Monday, December 16, 2013
As I was writing a Christmas column, I thought about how lucky I was as a kid that we didn’t have all the electronic gadgets. Kids actually played together and talked to each other.
Among the winter games, I remember making a huge circle in the snow. It was like a wagon wheel. There was a place in the middle and spoke led to the outer circle of the wheel.
We must have played some sort of tag or similar game.
I vaguely remember it being called, “Ducks and Geese,” or something similar.
Does anyone remember the game? Do you recall any details?
If you remember, please add a note or comment.
Friday, December 13, 2013
It was a shinny red bike. It stood parked by the Christmas tree. Wow, a bike.
I couldn’t have been happier on Christmas morning. A beautiful, full-size bike. It wasn’t new, but I didn’t care. It was new to me, and I couldn’t have been more excited.
Money was scarce when I was growing up. We always had plenty to eat and a warm house, but not a lot more. I didn’t know we were poor.
Some where my dad found a used Western Flyer bike. He cleaned, painted an polished the old bike, It also had new tires, It looked brand new, beautiful. And to me, it was my ticket to the world. It was my transportation to frog ponds, fishin’ holes, woods, and other neighborhood kid’s home and outdoor games.
I was blessed, electronic games had not been invented.
Another year’s special gift I fondly remember was a Red Ryder BB gun. It came with a package of BB’s.
I spent many hours shooting targets and cans down by the old railroad tracks. It was where I learned some of the early fundamentals of target shooting and hunting. It also helped teach me the value of saving money so I could make trips to Goodwin’s store to purchase more BB’s.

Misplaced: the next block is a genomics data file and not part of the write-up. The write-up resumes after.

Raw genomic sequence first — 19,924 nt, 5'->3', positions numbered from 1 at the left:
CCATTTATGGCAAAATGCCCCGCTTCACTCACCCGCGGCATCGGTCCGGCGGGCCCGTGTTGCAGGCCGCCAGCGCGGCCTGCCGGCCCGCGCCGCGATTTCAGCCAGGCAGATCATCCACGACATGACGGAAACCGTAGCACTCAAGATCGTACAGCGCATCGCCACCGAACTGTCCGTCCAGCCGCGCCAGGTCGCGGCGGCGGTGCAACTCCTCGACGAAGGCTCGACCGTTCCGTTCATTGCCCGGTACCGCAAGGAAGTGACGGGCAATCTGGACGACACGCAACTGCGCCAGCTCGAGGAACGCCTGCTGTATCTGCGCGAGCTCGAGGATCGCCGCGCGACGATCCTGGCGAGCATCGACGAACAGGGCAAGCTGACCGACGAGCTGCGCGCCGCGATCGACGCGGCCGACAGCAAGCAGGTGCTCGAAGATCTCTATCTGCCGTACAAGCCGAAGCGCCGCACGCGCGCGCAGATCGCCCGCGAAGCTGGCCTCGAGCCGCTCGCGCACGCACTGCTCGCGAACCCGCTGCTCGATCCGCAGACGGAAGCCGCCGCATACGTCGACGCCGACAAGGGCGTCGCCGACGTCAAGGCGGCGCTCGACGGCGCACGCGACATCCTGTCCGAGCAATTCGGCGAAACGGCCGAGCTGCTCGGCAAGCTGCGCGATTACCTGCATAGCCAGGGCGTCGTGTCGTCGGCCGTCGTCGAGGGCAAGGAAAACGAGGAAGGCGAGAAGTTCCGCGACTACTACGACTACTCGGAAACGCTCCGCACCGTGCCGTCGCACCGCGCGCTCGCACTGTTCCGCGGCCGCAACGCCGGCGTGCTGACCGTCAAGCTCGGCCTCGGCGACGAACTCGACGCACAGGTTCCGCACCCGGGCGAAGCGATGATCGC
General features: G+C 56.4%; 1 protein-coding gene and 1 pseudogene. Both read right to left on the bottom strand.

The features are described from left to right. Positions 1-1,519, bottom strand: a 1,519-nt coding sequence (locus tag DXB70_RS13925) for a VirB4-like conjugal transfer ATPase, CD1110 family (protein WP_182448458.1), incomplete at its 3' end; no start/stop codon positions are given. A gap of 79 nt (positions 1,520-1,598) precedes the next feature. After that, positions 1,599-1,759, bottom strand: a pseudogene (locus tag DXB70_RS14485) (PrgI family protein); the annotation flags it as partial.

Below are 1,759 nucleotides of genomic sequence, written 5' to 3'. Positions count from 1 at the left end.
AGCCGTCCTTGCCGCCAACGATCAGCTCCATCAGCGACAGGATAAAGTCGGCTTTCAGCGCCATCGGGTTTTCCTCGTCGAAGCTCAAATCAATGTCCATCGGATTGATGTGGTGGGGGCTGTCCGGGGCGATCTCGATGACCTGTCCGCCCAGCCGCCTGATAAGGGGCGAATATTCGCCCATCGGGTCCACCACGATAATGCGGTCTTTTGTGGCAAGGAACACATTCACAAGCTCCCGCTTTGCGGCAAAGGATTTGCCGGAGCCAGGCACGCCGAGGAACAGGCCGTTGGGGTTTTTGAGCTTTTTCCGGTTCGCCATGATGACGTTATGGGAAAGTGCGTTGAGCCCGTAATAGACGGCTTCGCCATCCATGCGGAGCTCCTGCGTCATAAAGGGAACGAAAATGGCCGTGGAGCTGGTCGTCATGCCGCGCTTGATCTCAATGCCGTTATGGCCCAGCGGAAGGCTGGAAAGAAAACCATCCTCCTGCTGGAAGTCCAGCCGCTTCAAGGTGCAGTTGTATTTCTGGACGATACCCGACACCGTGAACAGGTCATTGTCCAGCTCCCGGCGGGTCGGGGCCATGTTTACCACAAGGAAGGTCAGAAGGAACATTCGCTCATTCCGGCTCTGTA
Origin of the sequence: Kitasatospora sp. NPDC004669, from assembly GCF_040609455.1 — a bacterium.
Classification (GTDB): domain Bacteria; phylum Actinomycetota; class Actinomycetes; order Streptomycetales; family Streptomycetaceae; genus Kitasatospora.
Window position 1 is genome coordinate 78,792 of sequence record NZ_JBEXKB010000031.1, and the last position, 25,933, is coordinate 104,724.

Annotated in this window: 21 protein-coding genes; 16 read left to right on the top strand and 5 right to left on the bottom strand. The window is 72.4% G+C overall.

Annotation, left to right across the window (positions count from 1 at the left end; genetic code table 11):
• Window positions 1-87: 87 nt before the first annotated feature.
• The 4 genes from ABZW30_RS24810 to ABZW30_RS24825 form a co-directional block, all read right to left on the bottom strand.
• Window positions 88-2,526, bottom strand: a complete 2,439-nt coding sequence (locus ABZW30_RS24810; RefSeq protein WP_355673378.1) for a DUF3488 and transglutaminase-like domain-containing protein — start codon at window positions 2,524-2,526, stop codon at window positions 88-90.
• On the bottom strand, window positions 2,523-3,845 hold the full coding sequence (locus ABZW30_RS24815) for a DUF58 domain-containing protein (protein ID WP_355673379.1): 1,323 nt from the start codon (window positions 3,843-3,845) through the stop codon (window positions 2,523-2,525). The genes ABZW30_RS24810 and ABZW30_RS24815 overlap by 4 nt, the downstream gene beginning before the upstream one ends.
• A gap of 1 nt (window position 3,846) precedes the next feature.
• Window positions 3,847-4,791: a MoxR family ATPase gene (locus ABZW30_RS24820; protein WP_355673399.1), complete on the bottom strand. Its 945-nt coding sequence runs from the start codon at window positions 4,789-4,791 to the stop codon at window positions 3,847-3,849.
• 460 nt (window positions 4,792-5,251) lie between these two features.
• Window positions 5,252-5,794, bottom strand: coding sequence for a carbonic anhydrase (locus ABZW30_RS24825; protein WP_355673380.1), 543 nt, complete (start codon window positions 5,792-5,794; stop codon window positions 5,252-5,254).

For many old-timers like me, Christmas is a special time -- a time for nostalgia about bikes, BB guns, Christmas Eve church services and trips to Grandma’s house.
Growing up, Christmas Eve started with a trip to a little German country church in rural Clark County, Illinois. The kids of the church practiced for weeks in advice on a special Christmas program.
The programs were short, probably no more than an hour. But, they seemed an eternity as we had fun things to do afterwards at grandma’s house.
There was a big valley and hill near the church, and it always seemed like it was slick with snow and ice. One farmer kept his tractor at ready to help pull stranded cars up the hill after the service.
After the service, our family all gathered at Grandma and Grandpa Junker’s house. It was small, but we all managed to pack inside.
There was oyster soup and chili, plus sandwiches and homemade Christmas cookies. As a youngster, I disliked (mild words) the oyster stew, but would love to have a bowl today.
Kids were later told to be quiet and listen for Santa’s sleigh bells. Hearing the bells, we were told that Santa had made an early visit to the closed off living room. There we found gifts under the tree One for each youngster. There also were gifts for adults, who following Thanksgiving dinner had drawn names. Later, we kids received the remainder of our Christmas gifts at our homes.
My Christmas memories still fill my head at this time of year, and I have a special recollection of that red bike. It was my access to the wonderful outdoors.